Astron. Astrophys. 319, 435-449 (1997)

## 7. Interpretation of the type effect in terms of the mass- luminosity structure

Why should depend on the galaxy type at a constant logD? We give a simple explanation which presently satisfies us, though it clearly needs more elaboration. As was seen in Sect. 6, the size is determined exclusively by the disc, excepting small galaxies, and fixing logD keeps the discs approximately identical. Then what changes, when one goes from late to early types, is the increasing contribution to light and mass by the bulge. Though in light this effect does not seem so strong (relatively small k mostly), the larger mass-to-luminosity ratio of the bulge enhances its importance. Things are complicated by the fact that the discs of different types may have different ratios, especially when one considers only the stellar discs. Kennicutt et al. (1994) have suggested that the star formation is going on more strongly in the discs of the late types which (the stellar discs) should then have smaller () ratios. We give first the simple explanation which assumes that the discs (stars + gas) have similar independent of type.

### 7.1. Type effect at constant logD: a simple interpretation

The maximum rotational velocity is determined by the total mass inside the radius (, , , respectively, for disc, bulge and dark halo mass):

We make the assumption that at these radii beyond where is effectively measured, the dark mass is a constant fraction of the total mass, i.e. proportional to the total luminous mass of the galaxy. This assumption, which seems to be the simplest possible, has the advantage that the proportionality constant drops off from our final result. In addition, in Sect. 7.3 we find that this assumption is needed to understand in the simplest manner the slope of the inverse TF relation, i.e. when one looks at galaxies of different sizes instead of looking at one fixed logD. Hence we have, at a constant disc size:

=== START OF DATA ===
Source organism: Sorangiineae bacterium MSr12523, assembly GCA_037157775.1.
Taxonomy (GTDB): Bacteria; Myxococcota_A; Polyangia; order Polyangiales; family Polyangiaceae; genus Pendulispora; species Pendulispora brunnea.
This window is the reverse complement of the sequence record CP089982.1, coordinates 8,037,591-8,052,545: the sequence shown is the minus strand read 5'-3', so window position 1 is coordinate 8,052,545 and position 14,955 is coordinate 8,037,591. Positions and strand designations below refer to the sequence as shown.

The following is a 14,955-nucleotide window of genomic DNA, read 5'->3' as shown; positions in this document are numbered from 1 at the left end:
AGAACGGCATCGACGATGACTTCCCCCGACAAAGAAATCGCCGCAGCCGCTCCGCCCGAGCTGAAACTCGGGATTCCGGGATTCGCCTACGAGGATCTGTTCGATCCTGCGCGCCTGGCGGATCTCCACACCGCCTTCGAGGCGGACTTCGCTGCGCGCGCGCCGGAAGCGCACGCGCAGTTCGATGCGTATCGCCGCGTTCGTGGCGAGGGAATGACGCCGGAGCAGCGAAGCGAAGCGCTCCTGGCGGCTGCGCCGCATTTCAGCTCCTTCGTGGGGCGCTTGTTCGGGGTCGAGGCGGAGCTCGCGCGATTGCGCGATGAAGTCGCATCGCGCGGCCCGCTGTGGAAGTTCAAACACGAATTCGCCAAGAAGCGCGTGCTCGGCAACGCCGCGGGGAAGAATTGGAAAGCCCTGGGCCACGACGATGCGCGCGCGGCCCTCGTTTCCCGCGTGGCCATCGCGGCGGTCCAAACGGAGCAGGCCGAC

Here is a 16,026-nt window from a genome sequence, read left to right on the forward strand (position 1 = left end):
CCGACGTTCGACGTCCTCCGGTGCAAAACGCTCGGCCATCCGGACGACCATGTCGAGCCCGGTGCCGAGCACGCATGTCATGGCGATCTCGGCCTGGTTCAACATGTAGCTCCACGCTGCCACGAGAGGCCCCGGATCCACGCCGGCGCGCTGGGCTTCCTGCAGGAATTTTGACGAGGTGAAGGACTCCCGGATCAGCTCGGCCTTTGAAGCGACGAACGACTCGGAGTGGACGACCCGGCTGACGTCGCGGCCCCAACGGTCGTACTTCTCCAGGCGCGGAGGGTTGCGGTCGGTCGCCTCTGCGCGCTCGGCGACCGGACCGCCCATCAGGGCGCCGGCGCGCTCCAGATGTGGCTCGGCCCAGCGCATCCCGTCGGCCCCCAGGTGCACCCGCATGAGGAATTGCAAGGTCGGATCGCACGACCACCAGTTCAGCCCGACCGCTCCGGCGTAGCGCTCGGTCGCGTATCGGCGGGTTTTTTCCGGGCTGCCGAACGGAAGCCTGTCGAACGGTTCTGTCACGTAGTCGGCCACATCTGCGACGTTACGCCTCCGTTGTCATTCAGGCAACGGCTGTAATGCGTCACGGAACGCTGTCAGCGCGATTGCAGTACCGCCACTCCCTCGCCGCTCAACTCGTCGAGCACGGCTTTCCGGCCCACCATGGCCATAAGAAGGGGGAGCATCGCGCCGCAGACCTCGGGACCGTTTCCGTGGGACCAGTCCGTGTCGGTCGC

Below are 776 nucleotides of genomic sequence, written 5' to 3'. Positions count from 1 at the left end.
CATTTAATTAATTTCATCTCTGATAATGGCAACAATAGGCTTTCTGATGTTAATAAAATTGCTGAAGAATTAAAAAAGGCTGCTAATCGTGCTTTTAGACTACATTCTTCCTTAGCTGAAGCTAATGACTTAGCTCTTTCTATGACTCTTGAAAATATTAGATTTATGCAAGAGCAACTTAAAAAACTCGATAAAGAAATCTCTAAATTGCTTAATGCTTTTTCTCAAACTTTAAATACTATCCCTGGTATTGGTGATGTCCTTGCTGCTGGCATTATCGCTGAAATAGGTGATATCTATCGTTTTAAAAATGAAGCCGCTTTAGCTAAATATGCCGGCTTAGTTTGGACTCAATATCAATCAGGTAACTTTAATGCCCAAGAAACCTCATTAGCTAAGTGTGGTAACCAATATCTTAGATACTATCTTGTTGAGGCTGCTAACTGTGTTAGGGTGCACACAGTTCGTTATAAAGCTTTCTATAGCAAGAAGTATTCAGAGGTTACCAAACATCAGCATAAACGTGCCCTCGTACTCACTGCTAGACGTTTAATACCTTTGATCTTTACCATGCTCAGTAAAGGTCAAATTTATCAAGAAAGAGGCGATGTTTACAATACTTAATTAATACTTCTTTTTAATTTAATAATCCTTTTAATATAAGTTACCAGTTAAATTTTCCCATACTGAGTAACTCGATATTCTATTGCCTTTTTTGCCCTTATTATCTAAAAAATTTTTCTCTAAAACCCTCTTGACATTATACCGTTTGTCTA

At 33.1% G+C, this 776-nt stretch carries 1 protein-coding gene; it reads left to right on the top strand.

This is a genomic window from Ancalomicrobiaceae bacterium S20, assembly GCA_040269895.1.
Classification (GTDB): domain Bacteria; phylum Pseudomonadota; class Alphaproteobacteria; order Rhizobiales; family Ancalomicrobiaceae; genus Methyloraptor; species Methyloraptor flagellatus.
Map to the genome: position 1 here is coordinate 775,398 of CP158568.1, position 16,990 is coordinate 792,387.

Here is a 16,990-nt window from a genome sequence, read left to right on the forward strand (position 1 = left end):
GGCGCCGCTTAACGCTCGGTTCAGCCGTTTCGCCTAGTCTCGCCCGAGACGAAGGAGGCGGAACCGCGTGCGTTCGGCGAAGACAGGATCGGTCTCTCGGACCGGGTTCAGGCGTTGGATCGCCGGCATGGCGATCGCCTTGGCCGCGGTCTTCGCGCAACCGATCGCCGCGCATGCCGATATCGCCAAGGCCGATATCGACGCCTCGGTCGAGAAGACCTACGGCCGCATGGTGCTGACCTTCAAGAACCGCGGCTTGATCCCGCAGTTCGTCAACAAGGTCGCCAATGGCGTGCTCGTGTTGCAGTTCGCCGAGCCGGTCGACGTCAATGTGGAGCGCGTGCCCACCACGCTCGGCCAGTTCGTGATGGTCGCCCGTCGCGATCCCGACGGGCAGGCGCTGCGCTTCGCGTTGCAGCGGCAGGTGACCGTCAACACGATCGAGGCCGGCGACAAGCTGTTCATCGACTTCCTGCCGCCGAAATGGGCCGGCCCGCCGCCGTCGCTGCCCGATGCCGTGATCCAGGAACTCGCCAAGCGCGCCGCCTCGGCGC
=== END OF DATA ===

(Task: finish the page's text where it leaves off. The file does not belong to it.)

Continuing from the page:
Let us assume that the measurement refers to a radius which is (g is roughly constant, independent of type). This radius being quite probably well beyond the optical edge, we may write for the mass inside :

Here

the latter assumed to be constant, as well as the ratios themselves. Now from the dynamical law together with the proportionality , follows the simple result that